Mortal Engines is a steampunk sci-fi saga that certainly hits the ground running, hurtling viewers into a well-established dystopian future. The world’s been wrecked by the “60-minute war”, some places are “static settlements” others “traction cites”. The biggest and baddest of these slow-moving predators is the city of London (or at least an amalgam of some of its must-see landmarks, mounted on tank treads 200 ft high), gleefully consuming smaller, slower communities while scavenging for supplies and (pre-digital) low tech.
We are introduced to a myriad of characters, most notably London big wig Thaddeus Valentine (Hugo Weaving), who shifts from charmingly charismatic to hatefully homicidal early on and with ease; his loving daughter, Katherine (Leila George, a rising star and real-life daughter of actors Vincent D’Onofrio and Greta Scacchi); Tom Natsworthy (Robert Sheehan), an apprentice historian, hapless hero and would-be aviator whose life considerably alters course when it merges with the film’s female lead, the resilient, revenge-driven fugitive Hester Shaw (Icelandic actress Hera Hilmar of The Quiet Storm, who delivers, at times, a truly touching performance).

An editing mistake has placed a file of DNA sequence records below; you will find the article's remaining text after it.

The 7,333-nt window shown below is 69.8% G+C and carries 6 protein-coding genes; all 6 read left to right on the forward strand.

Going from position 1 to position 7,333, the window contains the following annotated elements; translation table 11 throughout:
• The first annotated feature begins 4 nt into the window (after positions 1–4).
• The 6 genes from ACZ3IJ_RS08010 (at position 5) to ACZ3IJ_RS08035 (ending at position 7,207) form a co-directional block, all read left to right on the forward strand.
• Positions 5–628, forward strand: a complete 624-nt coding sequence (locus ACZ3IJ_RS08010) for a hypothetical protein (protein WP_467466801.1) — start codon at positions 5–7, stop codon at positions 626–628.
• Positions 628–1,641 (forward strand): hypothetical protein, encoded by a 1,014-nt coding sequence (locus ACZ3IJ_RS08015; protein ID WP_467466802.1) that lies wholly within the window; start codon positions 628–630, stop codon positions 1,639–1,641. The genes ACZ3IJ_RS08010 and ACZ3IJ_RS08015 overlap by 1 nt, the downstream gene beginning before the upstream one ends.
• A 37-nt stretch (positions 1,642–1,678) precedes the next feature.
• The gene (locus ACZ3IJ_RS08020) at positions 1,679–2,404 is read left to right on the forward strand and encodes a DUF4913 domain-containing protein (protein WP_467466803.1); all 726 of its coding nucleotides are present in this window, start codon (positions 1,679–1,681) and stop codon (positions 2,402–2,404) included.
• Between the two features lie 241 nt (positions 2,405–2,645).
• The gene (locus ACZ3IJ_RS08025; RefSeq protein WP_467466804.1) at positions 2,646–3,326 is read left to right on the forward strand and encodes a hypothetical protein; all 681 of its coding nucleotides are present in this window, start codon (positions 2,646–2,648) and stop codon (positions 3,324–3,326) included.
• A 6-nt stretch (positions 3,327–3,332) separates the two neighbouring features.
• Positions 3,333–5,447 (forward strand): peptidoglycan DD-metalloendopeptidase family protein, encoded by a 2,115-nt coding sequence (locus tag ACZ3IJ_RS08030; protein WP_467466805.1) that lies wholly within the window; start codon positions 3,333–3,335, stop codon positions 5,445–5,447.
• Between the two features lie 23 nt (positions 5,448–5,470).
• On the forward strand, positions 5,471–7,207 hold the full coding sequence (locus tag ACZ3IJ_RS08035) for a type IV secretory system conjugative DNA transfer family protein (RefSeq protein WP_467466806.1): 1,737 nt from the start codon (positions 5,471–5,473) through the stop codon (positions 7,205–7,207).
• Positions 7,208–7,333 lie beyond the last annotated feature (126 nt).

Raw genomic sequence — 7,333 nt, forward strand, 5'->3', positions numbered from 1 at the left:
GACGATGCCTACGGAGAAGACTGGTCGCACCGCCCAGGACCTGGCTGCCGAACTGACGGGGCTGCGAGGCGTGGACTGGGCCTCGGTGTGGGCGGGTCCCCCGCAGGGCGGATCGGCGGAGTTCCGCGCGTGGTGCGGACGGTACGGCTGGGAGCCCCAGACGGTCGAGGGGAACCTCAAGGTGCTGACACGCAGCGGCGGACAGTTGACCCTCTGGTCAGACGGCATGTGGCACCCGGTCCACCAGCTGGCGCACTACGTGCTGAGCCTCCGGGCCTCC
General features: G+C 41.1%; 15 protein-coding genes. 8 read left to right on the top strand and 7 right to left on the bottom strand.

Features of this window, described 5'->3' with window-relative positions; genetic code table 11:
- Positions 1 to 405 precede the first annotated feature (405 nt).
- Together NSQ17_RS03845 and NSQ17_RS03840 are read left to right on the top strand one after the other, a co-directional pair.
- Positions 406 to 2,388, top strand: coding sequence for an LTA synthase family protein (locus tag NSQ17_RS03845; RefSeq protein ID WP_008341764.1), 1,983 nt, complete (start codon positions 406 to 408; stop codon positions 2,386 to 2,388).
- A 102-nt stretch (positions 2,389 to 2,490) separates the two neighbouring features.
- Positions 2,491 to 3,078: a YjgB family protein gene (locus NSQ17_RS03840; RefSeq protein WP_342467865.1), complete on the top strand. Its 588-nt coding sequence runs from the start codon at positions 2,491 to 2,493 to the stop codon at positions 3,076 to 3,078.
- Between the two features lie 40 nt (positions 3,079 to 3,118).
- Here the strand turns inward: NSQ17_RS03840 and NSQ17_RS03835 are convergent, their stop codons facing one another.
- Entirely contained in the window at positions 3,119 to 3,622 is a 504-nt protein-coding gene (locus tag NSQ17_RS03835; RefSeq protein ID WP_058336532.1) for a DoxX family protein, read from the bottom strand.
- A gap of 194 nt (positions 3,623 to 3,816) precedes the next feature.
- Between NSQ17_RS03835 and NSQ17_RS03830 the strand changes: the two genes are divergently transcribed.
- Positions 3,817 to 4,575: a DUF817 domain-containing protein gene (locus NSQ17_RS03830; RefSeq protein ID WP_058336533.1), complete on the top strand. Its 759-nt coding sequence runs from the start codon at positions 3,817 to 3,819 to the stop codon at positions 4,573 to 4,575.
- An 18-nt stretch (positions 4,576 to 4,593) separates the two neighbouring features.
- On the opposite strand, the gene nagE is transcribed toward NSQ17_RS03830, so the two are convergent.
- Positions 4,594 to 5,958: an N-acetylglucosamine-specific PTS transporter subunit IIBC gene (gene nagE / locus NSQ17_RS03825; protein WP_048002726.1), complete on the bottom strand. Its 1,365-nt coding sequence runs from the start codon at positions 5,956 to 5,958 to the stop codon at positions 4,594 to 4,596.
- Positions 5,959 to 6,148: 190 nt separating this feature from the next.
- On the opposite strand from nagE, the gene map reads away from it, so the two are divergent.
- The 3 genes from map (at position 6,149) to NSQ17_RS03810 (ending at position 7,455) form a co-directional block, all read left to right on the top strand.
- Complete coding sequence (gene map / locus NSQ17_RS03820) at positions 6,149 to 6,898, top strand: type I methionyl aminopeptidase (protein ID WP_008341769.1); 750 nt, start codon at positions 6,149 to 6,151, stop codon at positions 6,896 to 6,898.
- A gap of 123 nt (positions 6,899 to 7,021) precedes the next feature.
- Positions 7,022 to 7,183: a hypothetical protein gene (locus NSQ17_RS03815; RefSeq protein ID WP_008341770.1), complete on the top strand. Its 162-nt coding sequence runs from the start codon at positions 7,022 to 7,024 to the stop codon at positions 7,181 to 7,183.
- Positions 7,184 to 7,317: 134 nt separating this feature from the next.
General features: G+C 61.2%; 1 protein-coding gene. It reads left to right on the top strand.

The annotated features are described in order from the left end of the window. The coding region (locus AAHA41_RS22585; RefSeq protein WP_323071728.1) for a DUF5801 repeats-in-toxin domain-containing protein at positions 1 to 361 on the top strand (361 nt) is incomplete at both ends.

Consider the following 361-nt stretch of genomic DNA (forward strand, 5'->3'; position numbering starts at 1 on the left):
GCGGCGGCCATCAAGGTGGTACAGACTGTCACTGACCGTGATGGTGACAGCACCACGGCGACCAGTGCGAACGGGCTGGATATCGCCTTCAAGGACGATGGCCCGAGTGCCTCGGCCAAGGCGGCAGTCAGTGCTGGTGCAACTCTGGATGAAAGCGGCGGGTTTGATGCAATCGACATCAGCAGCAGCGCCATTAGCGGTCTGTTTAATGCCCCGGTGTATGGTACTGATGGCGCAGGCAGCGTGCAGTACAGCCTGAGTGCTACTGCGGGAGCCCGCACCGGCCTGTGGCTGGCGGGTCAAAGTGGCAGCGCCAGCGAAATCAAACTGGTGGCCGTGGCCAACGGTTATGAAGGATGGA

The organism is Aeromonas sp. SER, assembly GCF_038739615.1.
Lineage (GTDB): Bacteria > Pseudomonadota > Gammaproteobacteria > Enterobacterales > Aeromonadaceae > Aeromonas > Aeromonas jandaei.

After stabbing but failing to assassinate Thaddeus “for her mum”, Hester and new sidekick Tom are thrown into a “must save what’s left of the earth” adventure romp, whilst keeping one step ahead of resurrected pursuer Shrike (voiced by Avatar‘s Stephen Lang), who is fuelled by his own desire for revenge against Hester.
As this film powers towards its paint-by-numbers conclusion, the central duo is helped by some new pals and, helmed by most-wanted flying badass Anna Fang (Korean music star Jihae), their rebellion sets off to thwart the evil plans of Valentine and his empire – this story does pay some serious homage to a galaxy far, far away.
Adapted from Philip Reeve’s young-adult novel by producer and co-writer Peter Jackson (and longtime collaborators Fran Walsh and Philippa Boyens), Mortal Engines is competently directed by Christian Rivers. An entertainingly visual feast with its quirky steampunk style, topical pop culture references and some unexpected laugh-out-loud moments, the film sadly never quite manages to engage the heart or hit top gear.
Mortal Engines is released nationwide on 14th December 2018.
Watch the trailer for Mortal Engines here: